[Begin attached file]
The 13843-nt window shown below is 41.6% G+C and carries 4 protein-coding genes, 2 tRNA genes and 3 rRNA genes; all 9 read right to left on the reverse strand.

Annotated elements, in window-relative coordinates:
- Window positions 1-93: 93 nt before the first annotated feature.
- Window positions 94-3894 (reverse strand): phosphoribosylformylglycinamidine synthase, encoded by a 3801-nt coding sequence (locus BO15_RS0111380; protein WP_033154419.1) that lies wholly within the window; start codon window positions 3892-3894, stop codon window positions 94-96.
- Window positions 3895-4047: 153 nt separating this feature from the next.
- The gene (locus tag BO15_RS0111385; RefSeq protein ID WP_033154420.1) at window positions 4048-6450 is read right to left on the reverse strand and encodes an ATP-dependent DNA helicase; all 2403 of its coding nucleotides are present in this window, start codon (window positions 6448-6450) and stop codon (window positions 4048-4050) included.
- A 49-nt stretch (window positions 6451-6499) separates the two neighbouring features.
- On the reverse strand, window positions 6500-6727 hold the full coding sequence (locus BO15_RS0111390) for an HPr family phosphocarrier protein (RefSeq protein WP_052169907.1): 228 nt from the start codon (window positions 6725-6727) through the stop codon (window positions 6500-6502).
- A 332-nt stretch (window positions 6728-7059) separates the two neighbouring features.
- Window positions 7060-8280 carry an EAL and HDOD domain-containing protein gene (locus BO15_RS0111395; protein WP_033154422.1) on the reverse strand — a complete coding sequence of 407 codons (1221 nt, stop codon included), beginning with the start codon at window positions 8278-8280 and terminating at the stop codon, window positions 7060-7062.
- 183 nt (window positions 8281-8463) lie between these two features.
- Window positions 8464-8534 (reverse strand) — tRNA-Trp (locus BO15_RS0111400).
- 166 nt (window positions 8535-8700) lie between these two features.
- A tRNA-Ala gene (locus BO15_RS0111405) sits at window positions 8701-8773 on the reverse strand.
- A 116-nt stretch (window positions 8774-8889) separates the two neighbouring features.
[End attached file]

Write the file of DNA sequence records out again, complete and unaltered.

The 13843-nt window shown below is 41.6% G+C and carries 4 protein-coding genes, 2 tRNA genes and 3 rRNA genes; all 9 read right to left on the reverse strand.

Annotated elements, in window-relative coordinates:
- Window positions 1-93: 93 nt before the first annotated feature.
- Window positions 94-3894 (reverse strand): phosphoribosylformylglycinamidine synthase, encoded by a 3801-nt coding sequence (locus BO15_RS0111380; protein WP_033154419.1) that lies wholly within the window; start codon window positions 3892-3894, stop codon window positions 94-96.
- Window positions 3895-4047: 153 nt separating this feature from the next.
- The gene (locus tag BO15_RS0111385; RefSeq protein ID WP_033154420.1) at window positions 4048-6450 is read right to left on the reverse strand and encodes an ATP-dependent DNA helicase; all 2403 of its coding nucleotides are present in this window, start codon (window positions 6448-6450) and stop codon (window positions 4048-4050) included.
- A 49-nt stretch (window positions 6451-6499) separates the two neighbouring features.
- On the reverse strand, window positions 6500-6727 hold the full coding sequence (locus BO15_RS0111390) for an HPr family phosphocarrier protein (RefSeq protein WP_052169907.1): 228 nt from the start codon (window positions 6725-6727) through the stop codon (window positions 6500-6502).
- A 332-nt stretch (window positions 6728-7059) separates the two neighbouring features.
- Window positions 7060-8280 carry an EAL and HDOD domain-containing protein gene (locus BO15_RS0111395; protein WP_033154422.1) on the reverse strand — a complete coding sequence of 407 codons (1221 nt, stop codon included), beginning with the start codon at window positions 8278-8280 and terminating at the stop codon, window positions 7060-7062.
- 183 nt (window positions 8281-8463) lie between these two features.
- Window positions 8464-8534 (reverse strand) — tRNA-Trp (locus BO15_RS0111400).
- 166 nt (window positions 8535-8700) lie between these two features.
- A tRNA-Ala gene (locus BO15_RS0111405) sits at window positions 8701-8773 on the reverse strand.
- A 116-nt stretch (window positions 8774-8889) separates the two neighbouring features.